Hometown: Peterborough, NH
Undergrad: B.S. in Biological Science, University of Vermont (UVM), (2004)
Some questions for Danielle:
Q: Why did you decide to pursue marine science?
A: I have always loved being out on the ocean, and was fascinated by the adaptations that animals, (especially mammals, that breath air just like us) have that allow them to live in a totally aquatic environment. We would never survive there without thing like scuba or submarines, but they not only survive, they thrive!
Q: What experiences and opportunities have shaped your path to where you are now?
A: In high school I was part of my school’s Envirothon team. Envirothon is an environmental competition where students learn about and compete in challenges in different aspects of environmental science (soils, aquatics, forestry, wildlife, and a special current event that changes each year). Through Envirothon I learned firsthand many of the challenges of making science accessible to the public, and the challenges of integrating science into policy and management. The lessons I learned by doing Envirothon really helped shape way I think about science.
I was always interested in marine science, but in high school, I also became really interested in wetland ecology and forestry. I thought I wanted to pursue an undergraduate degree in marine biology, however, I was encouraged to get a basic biology degree instead. I was told that it would be better to start with a broad undergraduate degree; I could always narrow my field of study later on through a master’s degree or PhD. This is some of the best advice I’ve ever gotten. As an undergraduate I got to take classes in microbiology, mammology, ornithlogy, plant ecology, environmental science, veterinary medicine and more.
Although I went to a landlocked college, I had the chance to take marine biology classes by studying abroad. I spent the spring semester of my junior year of college in Baja California, Mexico, where I took classes in coastal ecology, marine resource management, and studied the effects of whale watch tourism on gray whales. While I was in Mexico I realized that I wanted to go on to graduate school and pursue a career in marine biology. I am very grateful for the strong biology background that I received in at UVM, however, because it helped to make me a well rounded scientist.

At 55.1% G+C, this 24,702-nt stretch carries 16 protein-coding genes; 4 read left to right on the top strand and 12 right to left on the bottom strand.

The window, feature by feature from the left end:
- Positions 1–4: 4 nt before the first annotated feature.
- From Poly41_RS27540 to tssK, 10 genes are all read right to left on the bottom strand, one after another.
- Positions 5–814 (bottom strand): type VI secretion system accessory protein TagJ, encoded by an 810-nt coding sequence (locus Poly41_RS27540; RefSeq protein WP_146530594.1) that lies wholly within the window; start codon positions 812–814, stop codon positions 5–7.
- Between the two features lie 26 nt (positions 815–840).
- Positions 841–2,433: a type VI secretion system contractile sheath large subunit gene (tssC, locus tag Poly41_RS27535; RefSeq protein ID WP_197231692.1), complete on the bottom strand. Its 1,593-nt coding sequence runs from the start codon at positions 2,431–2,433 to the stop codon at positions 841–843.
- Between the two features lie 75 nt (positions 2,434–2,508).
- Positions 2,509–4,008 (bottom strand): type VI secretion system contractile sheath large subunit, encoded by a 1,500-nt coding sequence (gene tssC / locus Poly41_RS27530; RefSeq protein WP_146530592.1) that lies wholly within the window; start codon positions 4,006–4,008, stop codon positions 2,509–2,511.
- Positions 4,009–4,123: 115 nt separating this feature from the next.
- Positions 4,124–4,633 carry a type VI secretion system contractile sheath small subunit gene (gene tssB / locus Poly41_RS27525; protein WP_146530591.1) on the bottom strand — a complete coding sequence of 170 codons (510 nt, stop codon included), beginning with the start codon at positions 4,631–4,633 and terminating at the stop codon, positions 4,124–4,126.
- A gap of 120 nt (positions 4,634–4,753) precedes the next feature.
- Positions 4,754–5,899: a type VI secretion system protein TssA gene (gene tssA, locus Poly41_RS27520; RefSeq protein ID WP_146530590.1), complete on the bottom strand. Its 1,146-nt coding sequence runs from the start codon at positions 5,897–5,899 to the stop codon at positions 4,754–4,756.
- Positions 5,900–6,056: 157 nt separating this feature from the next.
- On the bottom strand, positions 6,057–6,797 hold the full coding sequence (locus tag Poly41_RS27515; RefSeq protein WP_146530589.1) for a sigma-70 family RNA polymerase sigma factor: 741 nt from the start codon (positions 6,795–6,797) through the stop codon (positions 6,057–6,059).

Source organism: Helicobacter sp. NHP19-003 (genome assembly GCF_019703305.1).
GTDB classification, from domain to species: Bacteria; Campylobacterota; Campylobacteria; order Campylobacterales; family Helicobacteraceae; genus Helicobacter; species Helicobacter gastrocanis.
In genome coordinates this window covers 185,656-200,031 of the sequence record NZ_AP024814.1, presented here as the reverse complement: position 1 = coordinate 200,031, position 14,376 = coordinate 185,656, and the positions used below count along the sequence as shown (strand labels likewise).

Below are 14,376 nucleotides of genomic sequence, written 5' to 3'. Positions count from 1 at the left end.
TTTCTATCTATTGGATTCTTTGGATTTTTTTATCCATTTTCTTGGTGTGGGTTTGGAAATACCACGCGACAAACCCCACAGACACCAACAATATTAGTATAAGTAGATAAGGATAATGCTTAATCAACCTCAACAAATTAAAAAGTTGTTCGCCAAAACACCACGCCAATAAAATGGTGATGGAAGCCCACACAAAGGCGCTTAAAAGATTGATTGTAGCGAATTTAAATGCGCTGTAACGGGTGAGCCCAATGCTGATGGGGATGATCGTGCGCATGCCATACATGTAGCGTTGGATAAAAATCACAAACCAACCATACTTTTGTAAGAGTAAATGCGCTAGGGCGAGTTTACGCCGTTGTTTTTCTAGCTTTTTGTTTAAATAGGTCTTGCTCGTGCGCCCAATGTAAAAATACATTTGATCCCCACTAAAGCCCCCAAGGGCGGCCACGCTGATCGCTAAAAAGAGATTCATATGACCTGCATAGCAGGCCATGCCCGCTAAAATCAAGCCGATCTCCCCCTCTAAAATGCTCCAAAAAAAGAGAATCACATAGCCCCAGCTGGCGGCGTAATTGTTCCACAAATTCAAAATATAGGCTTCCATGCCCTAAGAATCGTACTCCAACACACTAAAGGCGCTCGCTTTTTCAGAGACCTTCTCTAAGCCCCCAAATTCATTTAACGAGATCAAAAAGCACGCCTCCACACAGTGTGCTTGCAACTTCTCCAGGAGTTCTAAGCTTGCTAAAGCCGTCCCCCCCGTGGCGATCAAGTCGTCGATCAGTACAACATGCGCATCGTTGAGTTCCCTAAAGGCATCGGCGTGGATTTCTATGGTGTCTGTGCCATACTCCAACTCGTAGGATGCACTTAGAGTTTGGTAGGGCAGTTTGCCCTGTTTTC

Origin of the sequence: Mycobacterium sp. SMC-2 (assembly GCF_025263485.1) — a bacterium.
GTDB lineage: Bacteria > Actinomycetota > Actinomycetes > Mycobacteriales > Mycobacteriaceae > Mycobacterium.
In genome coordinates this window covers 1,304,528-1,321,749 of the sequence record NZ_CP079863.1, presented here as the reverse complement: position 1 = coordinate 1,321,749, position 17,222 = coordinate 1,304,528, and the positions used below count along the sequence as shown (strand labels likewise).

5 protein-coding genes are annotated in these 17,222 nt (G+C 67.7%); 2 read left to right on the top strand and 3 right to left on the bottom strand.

Q: What are you studying and why do you find it interesting?
A: I am studying the effects of bird predation on juvenile salmon in two central California watersheds. Basically, we are trying to figure out how many fish the birds are eating! I find it interesting because it pulls together several of my interests: ecology, wetlands, marine birds, and fisheries management. The project is grounded in good, basic science, and also will provide useful information for management purposes.
Q: What are you hoping/planning to do when you finish?
A: I am still trying to figure that out. I love doing research, and have always wanted to work for the National Marine Fisheries Service, but I also really love teaching. By working on my master’s degree, it is helping me figure out what I want to do when I “grow up.”
Q: What advice do you have for someone who wants to get in to marine science?
A: I am really glad that I got a degree in biology first, and I would recommend that students wishing to pursue a degree in marine science start broad, don’t just jump into marine science as an undergrad. Biology is a huge field and there are a lot of really interesting aspects of biology you can miss out on if you go right for marine science. Plus, by starting broad, you will be a more well-rounded scientist, and will understand marine biology better if you already understand basic microbiology or ecology. You can always narrow your field of interest later, but it is much harder to start narrow and then try to go broad. You will also be able to try out a lot of different things and figure out exactly what you want to do, who knows, you might decide you love bugs and want to be an entomologist instead
Find Out More!
Canon Envirothon: http://www.envirothon.org/